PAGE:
Project description:Kv channel-interacting proteins (KChIPs) are auxiliary subunits of the heteromultimeric channel complexes that underlie neuronal I(SA), the subthreshold transient K(+) current that dynamically regulates membrane excitability, action potential firing properties, and long term potentiation. KChIPs form cytoplasmic associations with the principal pore-forming Kv4 subunits and typically mediate enhanced surface expression and accelerated recovery from depolarization-induced inactivation. An exception is KChIP4a, which dramatically suppresses Kv4 inactivation while promoting neither surface expression nor recovery. These unusual properties are attributed to the effects of a K channel inactivation suppressor domain (KISD) encoded within the variable N terminus of KChIP4a. Here, we have functionally and biochemically characterized two brain KChIP isoforms, KChIP2x and KChIP3x (also known as KChIP3b) and show that they also contain a functional KISD. Like KChIP4a and in contrast with non-KISD-containing KChIPs, both KChIP2x and KChIP3x strongly suppress inactivation and slow activation and inhibit the typical increases in surface expression of Kv4.2 channels. We then examined the properties of the KISD to determine potential mechanisms for its action. Subcellular fractionation shows that KChIP4a, KChIP2x, and KChIP3x are highly associated with the membrane fraction. Fluorescent confocal imaging of enhanced green fluorescent proteins (eGFP) N-terminally fused with KISD in HEK293T cells indicates that KISDs of KChIP4a, KChIP2x, and KChIP3x all autonomously target eGFP to intracellular membranes. Cell surface biotinylation experiments on KChIP4a indicate that the N terminus is exposed extracellularly, consistent with a transmembrane KISD. In summary, KChIP4a, KChIP2x, and KChIP3x comprise a novel class of KChIP isoforms characterized by an unusual transmembrane domain at their N termini that modulates Kv4 channel gating and trafficking.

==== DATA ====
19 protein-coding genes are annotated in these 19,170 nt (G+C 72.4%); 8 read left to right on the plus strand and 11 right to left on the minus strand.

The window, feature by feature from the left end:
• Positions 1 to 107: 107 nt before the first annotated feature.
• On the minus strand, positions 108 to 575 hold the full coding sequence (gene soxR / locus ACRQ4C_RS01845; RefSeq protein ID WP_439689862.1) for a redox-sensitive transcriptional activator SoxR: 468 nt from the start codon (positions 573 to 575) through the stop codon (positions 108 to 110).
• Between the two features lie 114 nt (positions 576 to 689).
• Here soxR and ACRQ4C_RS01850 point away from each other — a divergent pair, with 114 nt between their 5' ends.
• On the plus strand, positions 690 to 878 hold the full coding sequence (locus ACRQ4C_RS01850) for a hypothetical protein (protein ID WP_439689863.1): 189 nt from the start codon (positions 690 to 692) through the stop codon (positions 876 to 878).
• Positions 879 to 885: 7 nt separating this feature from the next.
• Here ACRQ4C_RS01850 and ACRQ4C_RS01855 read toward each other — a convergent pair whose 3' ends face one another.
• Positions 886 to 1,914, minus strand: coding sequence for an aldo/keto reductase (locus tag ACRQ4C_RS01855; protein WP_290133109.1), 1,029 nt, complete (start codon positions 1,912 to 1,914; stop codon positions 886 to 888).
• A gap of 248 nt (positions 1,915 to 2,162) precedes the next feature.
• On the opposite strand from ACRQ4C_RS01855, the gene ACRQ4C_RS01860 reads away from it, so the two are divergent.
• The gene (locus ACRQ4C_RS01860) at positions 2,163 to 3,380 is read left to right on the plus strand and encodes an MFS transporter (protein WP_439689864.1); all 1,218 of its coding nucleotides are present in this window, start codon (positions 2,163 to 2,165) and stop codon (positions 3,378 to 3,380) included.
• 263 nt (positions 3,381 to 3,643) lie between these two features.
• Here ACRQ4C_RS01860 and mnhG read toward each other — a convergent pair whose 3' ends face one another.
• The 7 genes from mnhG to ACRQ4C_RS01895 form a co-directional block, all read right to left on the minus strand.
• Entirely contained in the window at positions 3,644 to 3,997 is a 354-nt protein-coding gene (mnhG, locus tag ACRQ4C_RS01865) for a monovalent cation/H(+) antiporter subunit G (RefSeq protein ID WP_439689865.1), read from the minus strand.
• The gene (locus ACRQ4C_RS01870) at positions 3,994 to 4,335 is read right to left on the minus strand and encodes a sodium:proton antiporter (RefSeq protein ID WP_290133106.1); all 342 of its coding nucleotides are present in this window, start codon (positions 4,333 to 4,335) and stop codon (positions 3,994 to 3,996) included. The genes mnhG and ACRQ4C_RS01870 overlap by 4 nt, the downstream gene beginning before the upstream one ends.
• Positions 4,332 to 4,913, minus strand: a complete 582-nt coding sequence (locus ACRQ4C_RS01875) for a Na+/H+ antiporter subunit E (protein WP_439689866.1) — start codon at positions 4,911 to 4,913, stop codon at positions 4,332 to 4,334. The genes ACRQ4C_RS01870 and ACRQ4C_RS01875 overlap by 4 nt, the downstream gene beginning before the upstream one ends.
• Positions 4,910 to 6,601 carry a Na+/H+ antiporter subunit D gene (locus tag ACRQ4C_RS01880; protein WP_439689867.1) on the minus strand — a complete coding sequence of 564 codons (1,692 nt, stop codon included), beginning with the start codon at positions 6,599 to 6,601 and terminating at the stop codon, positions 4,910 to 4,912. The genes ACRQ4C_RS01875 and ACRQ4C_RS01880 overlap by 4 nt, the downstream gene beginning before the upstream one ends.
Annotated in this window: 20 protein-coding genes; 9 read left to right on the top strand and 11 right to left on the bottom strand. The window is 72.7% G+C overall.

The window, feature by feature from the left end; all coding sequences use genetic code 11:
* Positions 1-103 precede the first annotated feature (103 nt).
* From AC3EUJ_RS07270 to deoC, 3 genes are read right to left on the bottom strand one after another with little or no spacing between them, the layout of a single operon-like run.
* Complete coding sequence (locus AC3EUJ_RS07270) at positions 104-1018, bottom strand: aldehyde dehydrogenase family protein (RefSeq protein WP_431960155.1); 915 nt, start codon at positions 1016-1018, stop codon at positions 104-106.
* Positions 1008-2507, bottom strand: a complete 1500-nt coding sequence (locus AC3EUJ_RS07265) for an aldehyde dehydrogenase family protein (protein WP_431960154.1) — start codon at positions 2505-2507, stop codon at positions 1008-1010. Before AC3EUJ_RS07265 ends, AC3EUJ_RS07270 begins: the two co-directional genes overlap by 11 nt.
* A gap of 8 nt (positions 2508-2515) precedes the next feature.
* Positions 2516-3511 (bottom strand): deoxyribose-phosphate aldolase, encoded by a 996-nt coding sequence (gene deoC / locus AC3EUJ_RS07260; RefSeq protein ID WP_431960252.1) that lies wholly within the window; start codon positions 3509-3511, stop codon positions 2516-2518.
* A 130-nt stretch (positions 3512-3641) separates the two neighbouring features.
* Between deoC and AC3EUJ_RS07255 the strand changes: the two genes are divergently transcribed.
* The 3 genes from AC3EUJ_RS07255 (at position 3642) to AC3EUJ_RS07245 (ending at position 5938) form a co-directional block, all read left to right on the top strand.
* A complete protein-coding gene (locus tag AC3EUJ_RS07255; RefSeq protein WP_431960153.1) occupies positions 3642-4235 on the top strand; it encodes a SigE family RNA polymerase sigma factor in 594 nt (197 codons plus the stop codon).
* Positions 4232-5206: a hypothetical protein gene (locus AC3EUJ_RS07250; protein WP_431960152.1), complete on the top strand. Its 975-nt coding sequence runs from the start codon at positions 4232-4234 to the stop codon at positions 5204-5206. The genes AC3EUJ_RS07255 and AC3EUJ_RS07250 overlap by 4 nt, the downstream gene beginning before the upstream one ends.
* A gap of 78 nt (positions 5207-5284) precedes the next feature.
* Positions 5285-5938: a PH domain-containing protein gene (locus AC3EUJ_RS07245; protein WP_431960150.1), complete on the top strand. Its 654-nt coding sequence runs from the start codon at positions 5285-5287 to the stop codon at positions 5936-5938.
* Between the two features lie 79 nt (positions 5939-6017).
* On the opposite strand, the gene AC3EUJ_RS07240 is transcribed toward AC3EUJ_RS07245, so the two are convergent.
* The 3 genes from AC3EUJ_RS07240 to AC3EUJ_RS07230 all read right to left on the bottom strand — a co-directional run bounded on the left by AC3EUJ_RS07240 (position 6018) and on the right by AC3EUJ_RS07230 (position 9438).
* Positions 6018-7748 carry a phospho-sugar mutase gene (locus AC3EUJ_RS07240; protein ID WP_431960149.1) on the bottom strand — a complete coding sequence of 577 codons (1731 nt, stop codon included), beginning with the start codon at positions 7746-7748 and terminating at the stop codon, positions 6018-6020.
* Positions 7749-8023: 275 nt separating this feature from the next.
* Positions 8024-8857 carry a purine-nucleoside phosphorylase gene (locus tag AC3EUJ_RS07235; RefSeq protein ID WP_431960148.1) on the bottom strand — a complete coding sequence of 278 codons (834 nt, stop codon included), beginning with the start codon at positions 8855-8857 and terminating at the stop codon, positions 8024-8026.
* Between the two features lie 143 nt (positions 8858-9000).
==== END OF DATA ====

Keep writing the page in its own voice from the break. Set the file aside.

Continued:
Project description:Kv channel-interacting proteins (KChIPs) belong to the neuronal calcium sensor (NCS) family of Ca2+-binding EF-hand proteins. KChIPs constitute a group of specific auxiliary ?-subunits for Kv4 channels, the molecular substrate of transient potassium currents in both neuronal and non-neuronal tissues. Moreover, KChIPs can interact with presenilins to control ER calcium signaling and apoptosis, and with DNA to control gene transcription. Ca2+ binding via their EF-hands, with the consequence of conformationl changes, is well documented for KChIPs. Moreover, the Ca2+ dependence of the presenilin/KChIP complex may be related to Alzheimer's disease and the Ca2+ dependence of the DNA/KChIP complex to pain sensing. However, only in few cases could the Ca2+ binding to KChIPs be directly linked to the control of excitability in nerve and muscle cells known to express Kv4/KChIP channel complexes. This review summarizes current knowledge about the Ca2+ binding properties of KChIPs and the Ca2+ dependencies of macromolecular complexes containing KChIPs, including those with presenilins, DNA and especially Kv4 channels. The respective physiological or pathophysiolgical roles of Ca2+ binding to KChIPs are discussed.